Most intriguingly, in The Emerald City of Oz, when the Nome King considers invading Oz, he is told by a minion, General Guph, that Glinda the Good's castle is located "at the north of the Emerald City," when it has been established that Glinda rules the South. Guph may have gotten his facts muddled, as none of the Nomes had been to Oz at that time, but it portends the depiction of Glinda as the Good Witch of the North rather than the South in the 1939
MGM film (which is the most widely known version of Oz to date).
General Guph also tells the Nome King that Glinda "commands the spirits of the air, this statement made by Guph once again foreshadows a much later cinematic rendition of Glinda, in the film version of the Broadway musical The Wiz in which Glinda is responsible for the twister that brings Dorothy's house to Oz and sets all subsequent events into motion.
Of all the characters in L. Frank Baum's Oz, Glinda is the most enigmatic. Despite being titled "Glinda the Good," she is not a one-dimensional caricature whose sole purpose is to embody and generate all that is generically considered "good," as indicated above.
She ultimately becomes the adult anchor in the Oz books, because she is never distracted or swayed, and always maintains absolute firmness of purpose - something that cannot be said for the other adult characters in the series such as the Wizard and the Shaggy Man or even the Good Witch of the North. They all fall short of Glinda's wisdom and resoluteness.
In the 1939 film version of The Wizard of Oz, Glinda is the Good Witch of the North, not the South as in the book. Glinda performs the functions of not only the novel's Good Witch of the North and Good Witch of the South, but also the novel's Queen of Field Mice, by being the one who welcomes Dorothy to Oz, sends her "off to see the Wizard," and orchestrates her rescue from the deadly poppy field in addition to revealing the secret to going back home.
That is what most of the Oz the books have to say about Glinda but there are those who have a different tale to tell. Oma Linda has another version that you may care to read and then you can decide for yourself. Is Glinda the witch she’s purported to be? Or has it all been a cover-up to keep us all safe but confused? Who knows? Maybe after reading what Oma Linda has to say you might have other ideas and decide to join ‘Team Green’.
The following is a list of books that have been written about Oz starting with the one you all are most familiar with.
L. Frank Baum (1856 – 1919)
The Wonderful Wizard of Oz ~ 1900
The Marvelous Land of Oz ~ 1904
Ozma of Oz ~ 1907
Dorothy and the Wizard in Oz ~ 1908
The Road to Oz ~ 1909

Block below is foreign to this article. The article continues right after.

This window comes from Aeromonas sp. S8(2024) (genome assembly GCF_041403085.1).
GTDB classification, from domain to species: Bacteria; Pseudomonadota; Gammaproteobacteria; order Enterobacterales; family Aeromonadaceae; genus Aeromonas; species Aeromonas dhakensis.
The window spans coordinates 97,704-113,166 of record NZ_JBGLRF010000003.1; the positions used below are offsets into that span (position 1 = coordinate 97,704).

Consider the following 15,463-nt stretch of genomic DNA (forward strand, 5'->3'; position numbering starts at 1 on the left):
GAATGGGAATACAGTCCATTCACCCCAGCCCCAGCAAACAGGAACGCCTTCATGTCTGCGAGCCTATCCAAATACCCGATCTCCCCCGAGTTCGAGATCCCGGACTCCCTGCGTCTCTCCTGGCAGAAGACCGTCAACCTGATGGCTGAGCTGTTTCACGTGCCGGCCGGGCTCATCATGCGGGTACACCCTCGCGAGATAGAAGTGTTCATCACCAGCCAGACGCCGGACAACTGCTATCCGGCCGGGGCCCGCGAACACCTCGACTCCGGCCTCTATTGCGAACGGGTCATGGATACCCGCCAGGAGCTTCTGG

The Emerald City of Oz ~ 1910
The Patchwork Girl of Oz ~ 1913
Tic-Tok of Oz ~ 1914
The Scarecrow of Oz ~ 1915
Rinkitink in Oz ~1916
The Lost Princess of Oz ~1917
The Tin Woodman of Oz ~ 1918
The Magic of Oz ~ 1919
Glinda of Oz ~ 1920
Due to the popularity of the Oz books a second author, Ruth Plumly Thompson stepped in after Baum’s death and wrote nineteen books to add to the original series then thirty three years later another book was published the year she died a one last book was published.
Ruth Plumly Thompson (1891 – 1976)
The Royal Book of Oz ~ 1921
Kabump in Oz ~ 1922
The Cowardly Lion of Oz ~ 1923
Grampa in Oz ~ 1924
The Lost King of Oz ~ 1925
The Hungry Tiger of Oz ~ 1926
The Gnome King of Oz ~ 1927
The Giant Horse of Oz ~ 1928
Jack Pumpkinhead of Oz ~ 1929
The Yellow Knight of Oz ~ 1930
Pirates in Oz ~ 1931
The Purple Prince of Oz ~ 1932
Ojo in Oz ~ 1933
Speedy in Oz ~ 1934
The Wishing Horse of Oz ~ 1935
Captain Salt in Oz ~ 1936
Handy Mandy in Oz ~ 1937
The Silver Princess in Oz ~ 1938
Ozoplaning with the Wizard of Oz ~ 1939
Yankee in Oz ~ 1972
The Enchanted Island of Oz ~ 1976
I find it interesting that the illustrator John R. Neill who did the illustrations for all of the Oz books written by L. Frank Baum except for the first one and nineteen of the ones written by Ruth Plumly Thompson ended up writing and illustrating three more books to add to the series.
John R. Neill (1877 – 1943)
The Wonder City of Oz ~ 1940
The Scalawagons of Oz ~ 1941
Lucky Bucky in Oz ~ 1942
The Runaway in Oz was released after his death in 1995
The next author to tell us tales of Oz was Jack Snow who contributed two more books to the series. He later wrote a book introducing us to over 630 characters from the first 39 Oz books.
Jack Snow (1907 – 1956)
The Magical Mimics in Oz ~ 1946
The Shaggy Man of Oz ~ 1949
Who’s Who in Oz ~ 1954
Rachel R. Cosgrove (1922 – 1998)
The Hidden Valley of Oz ~ 1951
The Wicked Witch of Oz ~ 1993
Eloise Jarvis McGraw with Lauren Lynn McGraw
Merry Go Round in Oz ~ 1963
The Forbidden Fountain of Oz ~ 1980
Eloise Jarvis McGraw (1915 – 2000)
The Rundelstone of Oz ~ 2000
More works about Oz:
The Ozmapolitan of Oz ~ 1986
Paradox in Oz ~ 1999
The Living House of Oz ~ 2005
The Unknown Witches of Oz ~ 2000
Gregory Maguire has written four book based on Oz the Wicked Years and this series of books has a slightly different view of Oz and his work has become some of my favorites. As I mentioned in an earlier post this was the first time the Wicked Witch of the West was given a name.
Wicked ~ 1995
Son of a Witch ~ 2005
A Lion Among Men ~ 2008
Out of Oz ~ 2011
Mr. Tinker in Oz ~ 2000
The Emerald Wand of Oz ~ 2005
Trouble Under Oz ~ 2006
The Silver Tower of Oz ~ 2011
Frank Joslyn Baum L. Frank Baum’s son
The Laughing Dragon of Oz ~ 1934
Philip Jose Farmer
The Barnstormer in Oz ~1982
Roger S. Baum L. Frank Baum’s great grandson
Dorothy of Oz ~ 1989
Lion of Oz and the Badge of Courage ~ 1995
Joan D. Vinge
Return to Oz ~ 1985
Note: The book cover art that appears throughout the list are from the works of L. Frank Baum.
Books of Oz have been published as recently as 2011 and no doubt there will be more in the future. This book list I put together has over sixty titles written by numerous authors although many fans believe the only books of Oz worth reading are the ones written by Baum.
If you believe that to be true you just might be missing out on reading some very entertaining books. For the most part I’ve enjoyed each and every one that I’ve read although there are some that were written more for children than those of us who are only child-like.
I have only one post left for my Celebrate Oz offerings that is the one tomorrow where Dillywink will find out where he’ll be spending his time in the future. If you’re interested in finding out where that will be come back here tomorrow and see. Once again, you have until midnight tonight to enter the drawing.
Hope you’re having a great weekend and as always, thanks for stopping by.